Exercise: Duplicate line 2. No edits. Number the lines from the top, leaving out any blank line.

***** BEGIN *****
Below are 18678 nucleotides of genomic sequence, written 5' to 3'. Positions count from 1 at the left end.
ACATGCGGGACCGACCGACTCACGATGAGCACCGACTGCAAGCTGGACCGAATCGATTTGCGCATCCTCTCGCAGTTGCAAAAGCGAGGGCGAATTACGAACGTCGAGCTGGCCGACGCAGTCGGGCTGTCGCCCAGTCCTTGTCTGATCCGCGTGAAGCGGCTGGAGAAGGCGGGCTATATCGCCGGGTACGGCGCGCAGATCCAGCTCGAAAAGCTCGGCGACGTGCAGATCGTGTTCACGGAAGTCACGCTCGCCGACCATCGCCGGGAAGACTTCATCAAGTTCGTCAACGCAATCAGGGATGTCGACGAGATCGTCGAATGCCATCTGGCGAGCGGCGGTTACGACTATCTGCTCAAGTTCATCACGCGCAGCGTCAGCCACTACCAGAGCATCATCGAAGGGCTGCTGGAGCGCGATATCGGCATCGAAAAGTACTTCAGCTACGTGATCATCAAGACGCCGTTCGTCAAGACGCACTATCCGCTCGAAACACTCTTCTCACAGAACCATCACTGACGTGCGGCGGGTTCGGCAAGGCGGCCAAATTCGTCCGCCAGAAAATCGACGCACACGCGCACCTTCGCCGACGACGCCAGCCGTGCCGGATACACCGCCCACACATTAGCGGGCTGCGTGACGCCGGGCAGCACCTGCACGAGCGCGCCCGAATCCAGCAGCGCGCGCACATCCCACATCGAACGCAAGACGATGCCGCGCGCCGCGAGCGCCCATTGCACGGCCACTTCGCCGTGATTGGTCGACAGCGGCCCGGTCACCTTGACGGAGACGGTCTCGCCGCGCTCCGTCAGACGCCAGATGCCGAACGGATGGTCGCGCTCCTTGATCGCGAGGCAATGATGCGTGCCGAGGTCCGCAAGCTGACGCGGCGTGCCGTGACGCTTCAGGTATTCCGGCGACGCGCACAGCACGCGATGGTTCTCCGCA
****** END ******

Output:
ACATGCGGGACCGACCGACTCACGATGAGCACCGACTGCAAGCTGGACCGAATCGATTTGCGCATCCTCTCGCAGTTGCAAAAGCGAGGGCGAATTACGAACGTCGAGCTGGCCGACGCAGTCGGGCTGTCGCCCAGTCCTTGTCTGATCCGCGTGAAGCGGCTGGAGAAGGCGGGCTATATCGCCGGGTACGGCGCGCAGATCCAGCTCGAAAAGCTCGGCGACGTGCAGATCGTGTTCACGGAAGTCACGCTCGCCGACCATCGCCGGGAAGACTTCATCAAGTTCGTCAACGCAATCAGGGATGTCGACGAGATCGTCGAATGCCATCTGGCGAGCGGCGGTTACGACTATCTGCTCAAGTTCATCACGCGCAGCGTCAGCCACTACCAGAGCATCATCGAAGGGCTGCTGGAGCGCGATATCGGCATCGAAAAGTACTTCAGCTACGTGATCATCAAGACGCCGTTCGTCAAGACGCACTATCCGCTCGAAACACTCTTCTCACAGAACCATCACTGACGTGCGGCGGGTTCGGCAAGGCGGCCAAATTCGTCCGCCAGAAAATCGACGCACACGCGCACCTTCGCCGACGACGCCAGCCGTGCCGGATACACCGCCCACACATTAGCGGGCTGCGTGACGCCGGGCAGCACCTGCACGAGCGCGCCCGAATCCAGCAGCGCGCGCACATCCCACATCGAACGCAAGACGATGCCGCGCGCCGCGAGCGCCCATTGCACGGCCACTTCGCCGTGATTGGTCGACAGCGGCCCGGTCACCTTGACGGAGACGGTCTCGCCGCGCTCCGTCAGACGCCAGATGCCGAACGGATGGTCGCGCTCCTTGATCGCGAGGCAATGATGCGTGCCGAGGTCCGCAAGCTGACGCGGCGTGCCGTGACGCTTCAGGTATTCCGGCGACGCGCACAGCACGCGATGGTTCTCCGCA